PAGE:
When you sign up to be president of the United States, you basically sign up for indefinite criticism and ridicule over every decision you make. But when you’re the first black president of the United States in a time when divisiveness over race in the country rivals that of the ’60s, the expectations from communities of color are at an all time high — and so is the disappointment at times.
Samaria Rice has let it be known she’s in the disappointed camp. The mother of 12-year-old Tamir Rice, who was killed by Cleveland police in 2014, was asked by MSNBC’s Joy Reid how she feels about Black Lives Matter, Barack Obama, and Ohio governor John Kasich in the wake of the next presidential election.(It goes without saying she has nothing for Donald Trump.) Of Black Lives Matter, Rice is appreciative, but when it comes to President Obama and Kasich, the mother just feels disappointed.
“President Barack Obama, I don’t know what you’re doing,” she said. “I don’t know how you’re able to sleep at night — just sleep and wake up and see that another murder has happened on behalf of the government and nobody is getting any justice. He did some things, but we’re talking about lives being saved. I don’t know what category to put him in. I’m just disappointed with him. I’m very disappointed with him.”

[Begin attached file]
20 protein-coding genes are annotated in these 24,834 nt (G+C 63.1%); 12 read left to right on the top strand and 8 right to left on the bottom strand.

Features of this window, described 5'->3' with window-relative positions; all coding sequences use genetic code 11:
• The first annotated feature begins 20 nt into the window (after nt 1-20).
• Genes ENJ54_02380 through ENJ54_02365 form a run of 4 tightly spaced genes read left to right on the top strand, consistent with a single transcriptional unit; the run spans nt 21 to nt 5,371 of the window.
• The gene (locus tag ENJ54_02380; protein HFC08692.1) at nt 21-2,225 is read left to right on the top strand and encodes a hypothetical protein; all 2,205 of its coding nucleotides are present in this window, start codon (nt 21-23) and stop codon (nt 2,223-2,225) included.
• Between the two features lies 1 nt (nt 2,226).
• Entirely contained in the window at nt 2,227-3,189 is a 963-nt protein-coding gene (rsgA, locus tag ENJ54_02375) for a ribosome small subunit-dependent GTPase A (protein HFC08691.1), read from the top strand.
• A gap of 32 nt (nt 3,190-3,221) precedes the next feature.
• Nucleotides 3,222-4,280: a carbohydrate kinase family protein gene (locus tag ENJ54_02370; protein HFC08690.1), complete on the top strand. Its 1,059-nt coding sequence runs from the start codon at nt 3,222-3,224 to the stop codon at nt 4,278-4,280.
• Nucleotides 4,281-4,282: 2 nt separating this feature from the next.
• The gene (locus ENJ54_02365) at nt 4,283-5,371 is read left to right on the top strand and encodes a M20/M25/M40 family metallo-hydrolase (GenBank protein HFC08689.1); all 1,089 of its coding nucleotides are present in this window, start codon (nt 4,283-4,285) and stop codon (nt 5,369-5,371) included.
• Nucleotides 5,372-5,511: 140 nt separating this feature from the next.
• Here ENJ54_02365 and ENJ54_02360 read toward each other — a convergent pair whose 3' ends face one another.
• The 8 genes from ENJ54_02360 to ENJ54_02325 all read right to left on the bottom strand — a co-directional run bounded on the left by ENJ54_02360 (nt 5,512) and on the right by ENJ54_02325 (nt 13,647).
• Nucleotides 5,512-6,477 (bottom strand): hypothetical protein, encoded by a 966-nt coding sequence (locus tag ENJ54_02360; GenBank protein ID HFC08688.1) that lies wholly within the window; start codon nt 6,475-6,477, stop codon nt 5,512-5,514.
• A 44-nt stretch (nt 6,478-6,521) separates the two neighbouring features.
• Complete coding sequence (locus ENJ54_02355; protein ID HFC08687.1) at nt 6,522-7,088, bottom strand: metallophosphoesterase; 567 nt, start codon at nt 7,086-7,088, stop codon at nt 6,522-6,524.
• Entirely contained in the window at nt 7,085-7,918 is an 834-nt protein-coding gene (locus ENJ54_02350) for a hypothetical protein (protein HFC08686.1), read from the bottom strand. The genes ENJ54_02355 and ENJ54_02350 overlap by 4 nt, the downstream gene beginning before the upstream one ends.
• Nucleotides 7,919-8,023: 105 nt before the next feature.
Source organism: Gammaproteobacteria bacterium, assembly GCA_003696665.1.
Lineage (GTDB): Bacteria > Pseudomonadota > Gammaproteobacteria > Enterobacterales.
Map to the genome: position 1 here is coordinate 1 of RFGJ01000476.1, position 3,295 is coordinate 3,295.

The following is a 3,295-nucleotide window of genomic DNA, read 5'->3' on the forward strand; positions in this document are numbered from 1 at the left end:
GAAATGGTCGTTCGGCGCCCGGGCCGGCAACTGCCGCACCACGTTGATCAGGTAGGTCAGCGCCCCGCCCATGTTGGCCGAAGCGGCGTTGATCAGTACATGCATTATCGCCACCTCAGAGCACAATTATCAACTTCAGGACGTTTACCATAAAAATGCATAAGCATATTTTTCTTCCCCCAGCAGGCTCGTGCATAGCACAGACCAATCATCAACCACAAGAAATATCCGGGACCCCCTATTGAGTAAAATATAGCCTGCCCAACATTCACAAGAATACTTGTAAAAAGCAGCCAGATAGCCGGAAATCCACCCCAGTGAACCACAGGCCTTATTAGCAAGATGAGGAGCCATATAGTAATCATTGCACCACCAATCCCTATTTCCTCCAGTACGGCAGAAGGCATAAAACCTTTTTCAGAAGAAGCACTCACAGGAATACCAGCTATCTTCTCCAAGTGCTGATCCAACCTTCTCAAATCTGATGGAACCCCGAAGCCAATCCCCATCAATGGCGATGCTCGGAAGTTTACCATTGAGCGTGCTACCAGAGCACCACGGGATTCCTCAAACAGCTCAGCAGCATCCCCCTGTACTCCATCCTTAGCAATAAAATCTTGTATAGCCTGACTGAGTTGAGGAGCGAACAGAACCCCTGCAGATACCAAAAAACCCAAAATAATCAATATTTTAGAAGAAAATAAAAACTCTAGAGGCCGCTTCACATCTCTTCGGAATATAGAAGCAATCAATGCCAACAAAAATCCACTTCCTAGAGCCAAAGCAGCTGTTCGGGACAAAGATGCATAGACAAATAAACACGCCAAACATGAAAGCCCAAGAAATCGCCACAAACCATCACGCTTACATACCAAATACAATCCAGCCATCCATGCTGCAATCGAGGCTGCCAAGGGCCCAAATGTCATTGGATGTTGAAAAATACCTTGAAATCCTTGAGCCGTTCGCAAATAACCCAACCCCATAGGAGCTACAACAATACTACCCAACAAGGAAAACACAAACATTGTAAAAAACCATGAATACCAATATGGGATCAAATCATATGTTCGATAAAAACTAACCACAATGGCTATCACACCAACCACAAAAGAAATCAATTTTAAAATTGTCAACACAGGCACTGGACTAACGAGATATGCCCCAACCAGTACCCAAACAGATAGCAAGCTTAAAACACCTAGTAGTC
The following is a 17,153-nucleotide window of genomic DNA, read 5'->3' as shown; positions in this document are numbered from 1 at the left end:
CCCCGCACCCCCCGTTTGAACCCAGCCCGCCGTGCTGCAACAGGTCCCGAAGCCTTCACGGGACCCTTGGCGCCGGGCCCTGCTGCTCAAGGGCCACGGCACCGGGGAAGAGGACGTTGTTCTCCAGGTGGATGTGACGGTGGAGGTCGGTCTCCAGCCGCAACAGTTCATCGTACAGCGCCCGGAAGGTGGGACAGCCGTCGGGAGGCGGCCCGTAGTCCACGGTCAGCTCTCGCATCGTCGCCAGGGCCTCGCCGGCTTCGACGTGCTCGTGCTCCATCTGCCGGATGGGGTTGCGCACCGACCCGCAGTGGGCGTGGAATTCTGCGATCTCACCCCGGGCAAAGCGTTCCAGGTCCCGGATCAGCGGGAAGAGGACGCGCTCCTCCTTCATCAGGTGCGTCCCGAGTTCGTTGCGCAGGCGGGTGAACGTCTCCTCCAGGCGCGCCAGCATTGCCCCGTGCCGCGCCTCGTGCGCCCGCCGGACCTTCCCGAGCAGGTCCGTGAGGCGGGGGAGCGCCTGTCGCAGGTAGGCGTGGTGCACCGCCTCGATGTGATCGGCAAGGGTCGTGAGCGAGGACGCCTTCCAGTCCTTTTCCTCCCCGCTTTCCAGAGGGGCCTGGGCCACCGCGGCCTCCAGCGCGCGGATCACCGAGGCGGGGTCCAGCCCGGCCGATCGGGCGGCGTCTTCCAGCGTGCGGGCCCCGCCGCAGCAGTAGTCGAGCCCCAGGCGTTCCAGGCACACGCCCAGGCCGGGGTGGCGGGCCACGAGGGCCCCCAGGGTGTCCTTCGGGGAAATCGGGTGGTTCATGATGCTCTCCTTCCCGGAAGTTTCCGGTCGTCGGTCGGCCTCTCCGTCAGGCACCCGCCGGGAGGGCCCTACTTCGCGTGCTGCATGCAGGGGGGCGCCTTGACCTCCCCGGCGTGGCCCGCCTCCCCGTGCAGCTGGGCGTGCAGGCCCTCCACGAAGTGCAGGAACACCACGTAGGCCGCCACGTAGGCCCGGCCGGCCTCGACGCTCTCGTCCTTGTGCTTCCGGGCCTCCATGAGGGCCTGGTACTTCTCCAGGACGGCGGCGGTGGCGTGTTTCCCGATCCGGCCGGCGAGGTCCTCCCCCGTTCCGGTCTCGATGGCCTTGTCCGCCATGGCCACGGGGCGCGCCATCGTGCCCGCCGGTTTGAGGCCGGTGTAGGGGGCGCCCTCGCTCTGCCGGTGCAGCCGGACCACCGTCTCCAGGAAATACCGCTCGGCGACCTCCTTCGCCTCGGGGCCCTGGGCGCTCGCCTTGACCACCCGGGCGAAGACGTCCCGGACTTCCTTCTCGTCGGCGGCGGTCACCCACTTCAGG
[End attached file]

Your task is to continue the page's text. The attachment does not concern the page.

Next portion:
Rice’s stance isn’t uncommon or necessarily unpopular. Though we argued that President Obama held it down for us during the Dallas Police Memorial, not many agreed. But the truth is, it’s easy to say what you would do when you’re not actually in a position to do those things. And when there’s no policy cosign that can make things right — like President Obama’s previous support of same-sex marriage — it’s hard to pinpoint just what the leader of the free world can and should do in these times.
But that doesn’t stop many, like Rice, from offering up their own conjecture — and from the stakes being exceptionally high when it comes to a man of color who holds the highest office in the country being on his way out, and one of two questionable successors on their way in. So imagine for a second you were in President Barack Obama’s shoes. What would you say regarding police brutality, police shootings, and how this country can move forward?